Argyll & Bute Council

837

Gloucestershire County Council

734

Rotherham Metropolitan Borough Council

656

Darlington Borough Council

475

Hartlepool Borough Council

261

Vale of Glamorgan

221

Telford & Wrekin Council

217

Brighton & Hove City Council

115

West Dunbartonshire Council

57

Rochdale Metropolitan Borough Council

41

*Of those who responded to the FOI request at the time of collation

Table 2. The top 10 motorways that motorists find the most frustrating for roadworks**

Ranking

Motorway

1

M1

2

M6

3

M25

4

M5

5

M4

6

M62

7

M3

8

M60

9

M40

10

M8

**Based on ICM data.

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Notes to editors:

All research unless stated otherwise was conducted by ICM research between 11 and 13 March 2015. ICM questioned a representative sample of 2,002 Britons about their experience of driving and roadworks.

In addition, LV= issued a Freedom of Information request on 27 February 2015 to the Highways Agency (England), Transport Scotland, the Welsh Government, and all 206 city, borough and county councils. At the time of collation, we had received data from 109 councils and the Highways Agency. The Freedom of Information request was not sent to the district councils and local councils in Ireland, as previous FOI responses that LV= has received from these state they are not responsible for roadworks.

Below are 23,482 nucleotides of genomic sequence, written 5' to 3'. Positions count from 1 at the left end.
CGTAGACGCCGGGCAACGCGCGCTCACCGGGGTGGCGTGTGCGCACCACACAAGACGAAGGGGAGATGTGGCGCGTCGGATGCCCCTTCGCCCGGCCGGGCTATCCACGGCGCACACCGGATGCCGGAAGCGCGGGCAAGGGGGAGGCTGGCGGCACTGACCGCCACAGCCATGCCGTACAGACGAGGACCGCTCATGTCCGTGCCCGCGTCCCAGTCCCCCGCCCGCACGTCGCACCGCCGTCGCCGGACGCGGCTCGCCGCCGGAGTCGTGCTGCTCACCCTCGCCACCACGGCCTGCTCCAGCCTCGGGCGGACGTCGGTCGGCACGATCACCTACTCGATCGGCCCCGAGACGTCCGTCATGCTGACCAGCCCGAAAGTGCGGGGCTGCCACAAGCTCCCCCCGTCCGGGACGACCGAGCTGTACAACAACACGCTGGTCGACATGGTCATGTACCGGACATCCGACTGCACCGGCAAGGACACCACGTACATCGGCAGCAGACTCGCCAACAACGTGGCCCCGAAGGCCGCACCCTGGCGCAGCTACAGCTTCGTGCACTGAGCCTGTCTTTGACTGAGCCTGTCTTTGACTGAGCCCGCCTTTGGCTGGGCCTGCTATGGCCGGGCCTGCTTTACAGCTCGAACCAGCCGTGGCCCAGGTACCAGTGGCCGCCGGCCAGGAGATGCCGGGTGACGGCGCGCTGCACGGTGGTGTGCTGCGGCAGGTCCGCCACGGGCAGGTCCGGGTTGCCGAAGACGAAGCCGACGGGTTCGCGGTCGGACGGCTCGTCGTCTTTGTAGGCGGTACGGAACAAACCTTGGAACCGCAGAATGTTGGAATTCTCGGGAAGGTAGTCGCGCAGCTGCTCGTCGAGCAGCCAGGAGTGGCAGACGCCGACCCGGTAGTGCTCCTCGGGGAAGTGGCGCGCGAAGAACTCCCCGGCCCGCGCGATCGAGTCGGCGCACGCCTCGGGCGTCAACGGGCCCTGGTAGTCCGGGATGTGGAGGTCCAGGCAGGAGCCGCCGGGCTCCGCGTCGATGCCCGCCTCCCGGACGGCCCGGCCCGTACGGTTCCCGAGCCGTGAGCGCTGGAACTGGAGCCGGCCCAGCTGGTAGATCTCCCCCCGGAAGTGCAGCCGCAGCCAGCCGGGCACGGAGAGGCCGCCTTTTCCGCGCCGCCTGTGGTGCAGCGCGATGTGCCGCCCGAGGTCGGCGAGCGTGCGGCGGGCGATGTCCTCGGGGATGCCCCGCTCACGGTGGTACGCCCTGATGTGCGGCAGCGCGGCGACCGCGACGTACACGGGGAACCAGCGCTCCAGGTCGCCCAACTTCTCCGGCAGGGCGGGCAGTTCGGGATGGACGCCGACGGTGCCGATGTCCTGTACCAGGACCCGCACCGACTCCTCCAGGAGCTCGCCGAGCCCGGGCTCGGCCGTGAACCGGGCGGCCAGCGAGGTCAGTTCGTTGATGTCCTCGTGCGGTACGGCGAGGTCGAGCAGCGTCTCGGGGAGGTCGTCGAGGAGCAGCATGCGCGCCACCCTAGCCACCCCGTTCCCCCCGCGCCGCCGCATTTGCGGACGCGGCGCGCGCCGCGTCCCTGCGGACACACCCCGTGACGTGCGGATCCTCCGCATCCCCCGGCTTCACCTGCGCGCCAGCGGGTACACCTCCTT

1. Source: FOI data. There are 139 outstanding roadworks per council on average. This is notably higher than this time last year, when an FOI from LV= revealed there to be 115 roadworks per council on average. This illustrates a 21% rise in the past year.
  2. Source: ICM polling.